Blood thinners are chemical substances that prevent or reduce the coagulation of blood, prolonging the clotting time.
In a study from University College London, scientists did a comparison of direct oral anticoagulants (blood thinners), commonly prescribed for irregular heartbeats.
They identified the drug associated with the lowest risk of bleeding.
In the study, the researchers report that one of the two most common direct oral anticoagulants (DOACs), apixaban, offers the lowest risk of gastrointestinal bleeding, with similar performance on stroke prevention and other side effects.
DOACs are used to prevent strokes for people with atrial fibrillation—slow or irregular heartbeats—a condition affecting over 33 million people worldwide.
They have recently become more common than warfarin, the previous standard treatment, as they do not require as much follow-up monitoring (which was particularly valuable during the COVID-19 pandemic) and carry less risk of side effects.
For the study, the researchers compared the efficacy and risk of side effects for the four most common DOACs.
They reviewed data from more than 500,000 new DOAC users in the UK, France, Germany and the US, including 281,320 apixaban users, 61,008 dabigatran users,12,722 edoxaban users, and 172,176 rivaroxaban users.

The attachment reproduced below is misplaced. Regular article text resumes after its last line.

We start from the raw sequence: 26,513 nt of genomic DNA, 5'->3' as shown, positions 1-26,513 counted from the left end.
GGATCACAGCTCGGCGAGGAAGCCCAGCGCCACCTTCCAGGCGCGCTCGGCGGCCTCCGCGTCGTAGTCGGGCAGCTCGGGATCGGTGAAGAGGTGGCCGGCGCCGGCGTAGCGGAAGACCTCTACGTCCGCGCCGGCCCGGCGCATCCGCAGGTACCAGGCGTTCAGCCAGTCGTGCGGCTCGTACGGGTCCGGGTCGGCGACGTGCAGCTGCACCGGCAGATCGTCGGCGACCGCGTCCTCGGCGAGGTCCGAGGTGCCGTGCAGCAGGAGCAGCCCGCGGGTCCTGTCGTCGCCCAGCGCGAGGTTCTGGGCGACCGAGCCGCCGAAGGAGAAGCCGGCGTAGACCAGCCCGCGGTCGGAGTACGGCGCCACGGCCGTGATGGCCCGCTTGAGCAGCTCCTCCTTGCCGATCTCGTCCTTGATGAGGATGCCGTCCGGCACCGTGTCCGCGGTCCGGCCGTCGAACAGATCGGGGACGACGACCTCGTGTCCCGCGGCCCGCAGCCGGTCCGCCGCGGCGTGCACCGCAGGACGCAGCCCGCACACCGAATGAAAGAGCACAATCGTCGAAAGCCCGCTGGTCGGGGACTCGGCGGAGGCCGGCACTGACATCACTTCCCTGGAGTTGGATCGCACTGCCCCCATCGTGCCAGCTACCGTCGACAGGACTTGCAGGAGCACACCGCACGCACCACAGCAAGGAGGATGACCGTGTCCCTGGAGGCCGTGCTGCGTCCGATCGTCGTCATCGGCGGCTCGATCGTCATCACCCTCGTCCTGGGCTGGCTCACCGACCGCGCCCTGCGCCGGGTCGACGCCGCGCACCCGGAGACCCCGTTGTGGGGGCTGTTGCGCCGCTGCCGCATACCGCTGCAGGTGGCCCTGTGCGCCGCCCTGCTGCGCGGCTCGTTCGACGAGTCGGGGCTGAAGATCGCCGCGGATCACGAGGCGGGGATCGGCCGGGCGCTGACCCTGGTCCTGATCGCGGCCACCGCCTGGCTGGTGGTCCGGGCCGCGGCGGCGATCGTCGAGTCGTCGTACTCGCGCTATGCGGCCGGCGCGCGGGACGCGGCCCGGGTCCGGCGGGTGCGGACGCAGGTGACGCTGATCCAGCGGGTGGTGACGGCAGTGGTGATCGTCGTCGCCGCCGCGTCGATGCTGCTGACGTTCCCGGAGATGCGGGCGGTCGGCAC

They found that all four drugs were comparable in outcomes for ischemic stroke, brain bleeds and all-cause mortality.
But they did identify a difference in the risk of gastrointestinal bleeding, which is one of the most common and concerning side effects of DOACs.
The results revealed that apixaban stood out as having a lower risk of gastrointestinal bleeding, with 19-28% lower risks when compared directly to each of the other three DOACs.
The researchers found that their findings held true when looking at data only from those aged over 80, and those with chronic kidney disease, two groups that are often underrepresented in clinical trials.
They suggest that apixaban may be preferable to other blood thinners because of the lower rate of gastrointestinal bleeding and similar rates of stroke.
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The study was conducted by Dr. Wallis Lau et al and published in the Annals of Internal Medicine.
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